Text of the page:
First use of Lolipop involves frequent step-by-step start-up wizards pointing out new features, along with pop-out balloons telling you where things are and how they work. It gets baffling very quickly, even for those who have minds that easily take-in such information, and makes for a stuttered introduction process because you’re frequently held-up going to where you want to be – the equivalent of walking down the high street and being accosted by survey takers and chuggers. Apple offers gentle training with the Tips app, new to iOS 8 and which pops up weekly notifications, but other than a handful of very brief clues here and there, the whole raison d’etre of iOS is not to require instructions. To paraphrase Steve Jobs when he was talking of styluses on touchscreens: if your OS or apps require instructions then you’ve blown it.
Lollipop: Android VS iOS 8:
The look and feel of iOS 8, and introduced with iOS 7, is infamously Marmite – people love it or hate it. Although dangerously close to being ideological in its push for flatness, few would argue that the look and feel introduced with iOS 7 wasn’t bold – and boldness is what Apple does best.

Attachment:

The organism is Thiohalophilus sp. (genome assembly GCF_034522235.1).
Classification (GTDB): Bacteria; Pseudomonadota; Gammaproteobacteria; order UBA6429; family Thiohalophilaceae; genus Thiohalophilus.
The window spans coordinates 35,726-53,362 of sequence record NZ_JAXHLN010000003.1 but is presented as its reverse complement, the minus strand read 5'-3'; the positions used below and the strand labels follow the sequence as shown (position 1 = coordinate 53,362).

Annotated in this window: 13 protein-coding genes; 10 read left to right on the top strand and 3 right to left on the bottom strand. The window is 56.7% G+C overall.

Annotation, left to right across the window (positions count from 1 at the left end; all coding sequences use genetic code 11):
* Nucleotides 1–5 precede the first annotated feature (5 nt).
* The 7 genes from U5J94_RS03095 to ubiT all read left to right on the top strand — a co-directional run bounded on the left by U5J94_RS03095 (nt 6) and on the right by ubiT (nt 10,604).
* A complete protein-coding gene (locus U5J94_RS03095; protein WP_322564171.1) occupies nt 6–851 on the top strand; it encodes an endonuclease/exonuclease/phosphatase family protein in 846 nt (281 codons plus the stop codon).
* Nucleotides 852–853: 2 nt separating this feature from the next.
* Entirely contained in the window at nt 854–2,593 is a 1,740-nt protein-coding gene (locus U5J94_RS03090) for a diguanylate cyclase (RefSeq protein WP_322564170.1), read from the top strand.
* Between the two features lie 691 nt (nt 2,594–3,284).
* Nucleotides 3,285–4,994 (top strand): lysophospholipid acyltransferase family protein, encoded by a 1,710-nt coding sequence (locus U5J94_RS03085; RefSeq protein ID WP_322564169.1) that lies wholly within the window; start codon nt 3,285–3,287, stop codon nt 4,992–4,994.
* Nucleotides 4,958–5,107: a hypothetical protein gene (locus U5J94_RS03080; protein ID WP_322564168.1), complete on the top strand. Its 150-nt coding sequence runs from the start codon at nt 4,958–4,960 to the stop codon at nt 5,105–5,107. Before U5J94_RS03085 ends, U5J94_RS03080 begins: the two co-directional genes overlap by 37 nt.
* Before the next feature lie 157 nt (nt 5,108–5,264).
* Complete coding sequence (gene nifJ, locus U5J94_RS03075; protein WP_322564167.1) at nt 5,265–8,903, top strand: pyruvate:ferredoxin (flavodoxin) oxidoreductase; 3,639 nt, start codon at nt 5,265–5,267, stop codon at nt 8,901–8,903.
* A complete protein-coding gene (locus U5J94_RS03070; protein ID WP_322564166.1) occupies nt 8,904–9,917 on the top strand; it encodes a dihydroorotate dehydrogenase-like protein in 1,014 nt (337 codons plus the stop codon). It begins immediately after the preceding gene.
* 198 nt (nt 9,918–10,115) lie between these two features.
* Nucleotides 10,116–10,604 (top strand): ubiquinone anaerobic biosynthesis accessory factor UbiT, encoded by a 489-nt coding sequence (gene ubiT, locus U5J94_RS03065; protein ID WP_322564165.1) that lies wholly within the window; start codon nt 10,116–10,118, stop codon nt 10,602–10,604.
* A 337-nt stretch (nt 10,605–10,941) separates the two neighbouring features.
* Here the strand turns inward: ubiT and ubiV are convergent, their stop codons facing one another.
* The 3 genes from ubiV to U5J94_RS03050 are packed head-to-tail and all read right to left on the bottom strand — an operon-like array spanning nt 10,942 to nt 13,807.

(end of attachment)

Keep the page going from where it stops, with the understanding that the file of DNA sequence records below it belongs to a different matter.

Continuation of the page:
iOS 8 introduced widgets to Notification Center. These provide quick access to various app functions – everything from seeing the latest news headlines to quickly creating and viewing notes, provided you have the right apps installed. It works well so long as you frequently use Notification Center (I don’t). Lollipop continues Android’s ability to add widgets to the launcher alongside app icons if there’s space, or letting you add widgets to launcher pages of their own. Arguably, this is a superior approach and certainly more intuitive – the ability to wake your phone and then view vital information provided by a widget, before you tap a nearby app icon, is simply more efficient.
Notifications appear at the top of the screen within Lollipop, much like in iOS, and some have buttons that let you switch to the app for certain features (such as replying for emails). Dragging down from the top of the screen reveals the notification center on both operating systems, although with Lollipop you can continue dragging to access the Control Center, which is virtually identical to that in iOS. It even includes a new Flashlight option if your device has an LED flash.